In a galaxy (really) far, far away—more than half way across the visible universe or at least 7.6 billion light years—a flood of light (high-energy gamma rays from a blazar) began its trip to Earth. Light from the blazar*, captured in April by NASA's Fermi satellite and the VERITAS and MAGIC telescopes in Amado, Arizona, and in the Canary Islands, Spain, respectively, is one of the farthest sources of high-energy light detected by a gamma-ray telescope on the ground from a galaxy, named PKS 1441+25, so distant.  

The Force Awakens Barnard Astrophysicists 

Barnard’s Helen Goodhart Altschul Professor of Physics and Astronomy, Reshmi Mukherjee, is the international VERITAS spokesperson and her group has been a leader in publishing this research. 

"This study, carried out concurrently with colleagues at MAGIC in Spain and NASA's Fermi satellite, tells the story of a great escape.  The gamma rays that travelled billions of light years, avoiding obliteration in the cosmic fog (generated by astrophysical objects such as stars and galaxies that emit light), gives us an opportunity to learn about the star formation history of the Universe," Mukherjee said.

This needle in a haystack, so to speak, was studied by Manel Errando, a post-doctoral research scientist who, at the time, was working under Mukherjee’s supervision at Barnard.  Errando analyzed data from the VERITAS telescope and the Fermi-LAT satellite, and participated in the interpretation of the results.  He is also a corresponding author of the article published in the Astrophysics Journal Letters.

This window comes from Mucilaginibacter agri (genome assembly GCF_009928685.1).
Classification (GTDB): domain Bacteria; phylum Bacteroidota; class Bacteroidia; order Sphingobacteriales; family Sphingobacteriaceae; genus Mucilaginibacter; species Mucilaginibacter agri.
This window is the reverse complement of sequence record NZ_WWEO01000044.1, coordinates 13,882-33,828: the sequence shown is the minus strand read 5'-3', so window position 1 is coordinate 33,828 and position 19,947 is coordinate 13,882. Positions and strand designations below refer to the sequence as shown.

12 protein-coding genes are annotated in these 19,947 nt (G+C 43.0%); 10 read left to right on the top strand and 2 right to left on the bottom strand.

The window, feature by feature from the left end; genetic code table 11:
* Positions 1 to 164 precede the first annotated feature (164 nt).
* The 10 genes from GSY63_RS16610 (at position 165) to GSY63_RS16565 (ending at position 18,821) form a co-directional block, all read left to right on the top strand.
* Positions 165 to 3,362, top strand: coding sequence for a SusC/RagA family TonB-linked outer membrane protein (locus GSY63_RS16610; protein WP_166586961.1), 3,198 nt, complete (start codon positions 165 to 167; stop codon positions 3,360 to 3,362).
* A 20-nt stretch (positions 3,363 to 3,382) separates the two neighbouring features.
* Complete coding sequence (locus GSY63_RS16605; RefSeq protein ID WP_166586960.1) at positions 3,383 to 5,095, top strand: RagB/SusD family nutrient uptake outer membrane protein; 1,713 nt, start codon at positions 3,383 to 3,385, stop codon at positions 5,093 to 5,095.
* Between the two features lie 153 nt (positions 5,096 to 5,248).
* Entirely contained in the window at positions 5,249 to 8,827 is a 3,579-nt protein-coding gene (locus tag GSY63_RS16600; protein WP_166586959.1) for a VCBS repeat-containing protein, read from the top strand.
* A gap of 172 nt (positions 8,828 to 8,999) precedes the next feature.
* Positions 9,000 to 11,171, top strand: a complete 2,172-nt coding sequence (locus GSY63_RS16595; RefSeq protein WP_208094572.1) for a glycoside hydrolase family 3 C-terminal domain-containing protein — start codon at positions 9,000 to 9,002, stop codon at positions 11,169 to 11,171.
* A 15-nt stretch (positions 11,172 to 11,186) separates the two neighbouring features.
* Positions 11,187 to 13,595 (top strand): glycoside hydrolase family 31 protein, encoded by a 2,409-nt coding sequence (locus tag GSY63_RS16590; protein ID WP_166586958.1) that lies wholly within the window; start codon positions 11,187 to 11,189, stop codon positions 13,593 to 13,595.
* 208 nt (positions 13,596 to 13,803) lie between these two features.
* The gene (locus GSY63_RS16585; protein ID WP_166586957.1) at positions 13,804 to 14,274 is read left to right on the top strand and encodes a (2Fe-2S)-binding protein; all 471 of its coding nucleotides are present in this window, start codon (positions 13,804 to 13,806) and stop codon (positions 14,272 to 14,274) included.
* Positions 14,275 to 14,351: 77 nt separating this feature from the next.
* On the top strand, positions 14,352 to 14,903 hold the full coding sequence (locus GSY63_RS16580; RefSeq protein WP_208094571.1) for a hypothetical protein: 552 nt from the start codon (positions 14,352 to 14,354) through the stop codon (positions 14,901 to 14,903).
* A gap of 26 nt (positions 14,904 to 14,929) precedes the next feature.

"With such a distant galaxy, you are usually happy to catch enough photons (particles) to be able to detect it, but this flare of PKS 1441+25 was so bright, and it lasted long enough for us to collect enough data to learn a lot about how the gamma-ray emission was produced.  Additionally, the changes in brightness appears to be very synchronized, which means that the shocks producing gamma rays are stronger and more efficient than previously assumed,”  says Errando.

Students Support VERITAS Research

This chance happening is being celebrated by Barnard students who work with the Mukherjee and the VERITAS group at Barnard and Columbia through their own research pursuits and as a part of the Summer Research Institute.  Students like Isabella Illari ’17 and Jing Luo '17 have been writing code, conducting data analysis and building telescope parts with the VERITAS research group at Barnard.   Additionally, Giuliana Noto '18 has spent time analyzing data from NASA's Fermi Satellite.

"I feel extremely lucky to have been given the opportunity to conduct research alongside the VERITAS team this past summer where I analyzed gamma-ray sources previously captured by the Fermi satellite, and isolated sources of energy that could be potentially viewed by the ground-based VERITAS telescopes. And while data analysis may sometimes seem intangible, this discovery not only makes the array of numbers tangible, but also serves as an amazing reminder of the constant possibility of breakthrough within the field of gamma-ray astronomy. Moreover, the discovery underscores the opportunities Barnard students can be involved in the leading physics and astrophysics research and beyond," Noto said.

Read the full NASA press release.

*Blazars are tremendous light beacons powered by super-massive black holes.